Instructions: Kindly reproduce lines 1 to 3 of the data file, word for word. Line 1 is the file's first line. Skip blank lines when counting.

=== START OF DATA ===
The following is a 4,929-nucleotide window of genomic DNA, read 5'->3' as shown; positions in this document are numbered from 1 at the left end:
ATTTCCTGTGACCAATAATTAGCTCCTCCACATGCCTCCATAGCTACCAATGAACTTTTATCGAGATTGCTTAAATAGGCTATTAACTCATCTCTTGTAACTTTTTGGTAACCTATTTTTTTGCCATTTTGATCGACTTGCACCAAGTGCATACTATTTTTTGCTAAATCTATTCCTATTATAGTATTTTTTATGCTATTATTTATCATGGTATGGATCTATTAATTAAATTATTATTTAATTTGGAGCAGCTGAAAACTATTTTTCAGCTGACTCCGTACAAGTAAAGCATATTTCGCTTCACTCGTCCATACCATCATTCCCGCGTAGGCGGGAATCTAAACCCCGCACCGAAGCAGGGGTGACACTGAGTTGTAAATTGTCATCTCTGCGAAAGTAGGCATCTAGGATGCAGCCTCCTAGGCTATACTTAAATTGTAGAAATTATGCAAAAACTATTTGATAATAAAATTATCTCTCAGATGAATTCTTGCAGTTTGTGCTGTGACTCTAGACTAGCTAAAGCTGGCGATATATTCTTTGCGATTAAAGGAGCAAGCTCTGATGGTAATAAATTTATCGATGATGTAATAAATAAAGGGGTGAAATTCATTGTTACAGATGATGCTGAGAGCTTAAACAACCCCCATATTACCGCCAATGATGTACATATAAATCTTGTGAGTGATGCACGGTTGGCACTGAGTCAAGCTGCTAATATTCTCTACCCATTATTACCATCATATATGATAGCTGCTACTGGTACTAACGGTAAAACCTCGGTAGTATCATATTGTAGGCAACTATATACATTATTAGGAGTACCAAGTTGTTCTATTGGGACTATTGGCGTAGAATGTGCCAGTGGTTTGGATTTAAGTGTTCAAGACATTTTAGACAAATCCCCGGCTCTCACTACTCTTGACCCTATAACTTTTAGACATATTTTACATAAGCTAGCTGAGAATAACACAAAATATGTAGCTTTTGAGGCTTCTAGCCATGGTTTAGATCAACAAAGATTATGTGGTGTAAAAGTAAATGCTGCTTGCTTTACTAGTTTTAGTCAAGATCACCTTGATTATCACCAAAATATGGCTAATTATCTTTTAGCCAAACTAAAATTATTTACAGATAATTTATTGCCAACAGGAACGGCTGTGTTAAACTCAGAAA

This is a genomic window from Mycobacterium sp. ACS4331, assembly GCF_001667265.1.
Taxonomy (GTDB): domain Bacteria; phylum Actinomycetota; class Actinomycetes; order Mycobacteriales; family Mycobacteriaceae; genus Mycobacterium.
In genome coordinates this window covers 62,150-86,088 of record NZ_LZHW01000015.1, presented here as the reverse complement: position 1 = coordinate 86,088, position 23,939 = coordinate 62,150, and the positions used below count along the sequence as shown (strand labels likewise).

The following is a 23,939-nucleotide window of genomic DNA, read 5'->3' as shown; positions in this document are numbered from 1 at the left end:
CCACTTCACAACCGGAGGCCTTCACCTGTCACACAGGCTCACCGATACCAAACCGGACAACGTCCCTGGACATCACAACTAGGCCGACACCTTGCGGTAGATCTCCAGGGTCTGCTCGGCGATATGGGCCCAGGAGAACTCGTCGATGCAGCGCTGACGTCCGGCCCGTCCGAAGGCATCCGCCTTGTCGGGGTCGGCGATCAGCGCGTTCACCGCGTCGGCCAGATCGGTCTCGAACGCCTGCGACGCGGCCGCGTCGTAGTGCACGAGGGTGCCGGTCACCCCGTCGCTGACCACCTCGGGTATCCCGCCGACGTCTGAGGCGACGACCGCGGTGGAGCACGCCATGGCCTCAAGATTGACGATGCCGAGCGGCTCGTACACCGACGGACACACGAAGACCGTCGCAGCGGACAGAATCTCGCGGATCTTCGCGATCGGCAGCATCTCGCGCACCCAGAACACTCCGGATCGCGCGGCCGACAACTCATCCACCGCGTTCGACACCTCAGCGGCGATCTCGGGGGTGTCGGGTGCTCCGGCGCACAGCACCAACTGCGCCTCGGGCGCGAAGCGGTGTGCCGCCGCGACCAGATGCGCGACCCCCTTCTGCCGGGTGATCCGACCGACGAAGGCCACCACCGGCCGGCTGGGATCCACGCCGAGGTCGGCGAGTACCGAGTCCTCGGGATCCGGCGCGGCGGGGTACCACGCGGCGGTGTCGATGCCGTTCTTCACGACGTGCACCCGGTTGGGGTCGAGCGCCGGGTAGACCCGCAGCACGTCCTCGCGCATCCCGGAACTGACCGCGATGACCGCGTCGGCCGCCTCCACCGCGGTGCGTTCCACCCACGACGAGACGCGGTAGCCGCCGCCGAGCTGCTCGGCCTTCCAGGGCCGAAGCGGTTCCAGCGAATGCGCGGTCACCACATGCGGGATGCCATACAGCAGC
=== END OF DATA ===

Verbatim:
The following is a 4,929-nucleotide window of genomic DNA, read 5'->3' as shown; positions in this document are numbered from 1 at the left end:
ATTTCCTGTGACCAATAATTAGCTCCTCCACATGCCTCCATAGCTACCAATGAACTTTTATCGAGATTGCTTAAATAGGCTATTAACTCATCTCTTGTAACTTTTTGGTAACCTATTTTTTTGCCATTTTGATCGACTTGCACCAAGTGCATACTATTTTTTGCTAAATCTATTCCTATTATAGTATTTTTTATGCTATTATTTATCATGGTATGGATCTATTAATTAAATTATTATTTAATTTGGAGCAGCTGAAAACTATTTTTCAGCTGACTCCGTACAAGTAAAGCATATTTCGCTTCACTCGTCCATACCATCATTCCCGCGTAGGCGGGAATCTAAACCCCGCACCGAAGCAGGGGTGACACTGAGTTGTAAATTGTCATCTCTGCGAAAGTAGGCATCTAGGATGCAGCCTCCTAGGCTATACTTAAATTGTAGAAATTATGCAAAAACTATTTGATAATAAAATTATCTCTCAGATGAATTCTTGCAGTTTGTGCTGTGACTCTAGACTAGCTAAAGCTGGCGATATATTCTTTGCGATTAAAGGAGCAAGCTCTGATGGTAATAAATTTATCGATGATGTAATAAATAAAGGGGTGAAATTCATTGTTACAGATGATGCTGAGAGCTTAAACAACCCCCATATTACCGCCAATGATGTACATATAAATCTTGTGAGTGATGCACGGTTGGCACTGAGTCAAGCTGCTAATATTCTCTACCCATTATTACCATCATATATGATAGCTGCTACTGGTACTAACGGTAAAACCTCGGTAGTATCATATTGTAGGCAACTATATACATTATTAGGAGTACCAAGTTGTTCTATTGGGACTATTGGCGTAGAATGTGCCAGTGGTTTGGATTTAAGTGTTCAAGACATTTTAGACAAATCCCCGGCTCTCACTACTCTTGACCCTATAACTTTTAGACATATTTTACATAAGCTAGCTGAGAATAACACAAAATATGTAGCTTTTGAGGCTTCTAGCCATGGTTTAGATCAACAAAGATTATGTGGTGTAAAAGTAAATGCTGCTTGCTTTACTAGTTTTAGTCAAGATCACCTTGATTATCACCAAAATATGGCTAATTATCTTTTAGCCAAACTAAAATTATTTACAGATAATTTATTGCCAACAGGAACGGCTGTGTTAAACTCAGAAA

This is a genomic window from Mycobacterium sp. ACS4331, assembly GCF_001667265.1.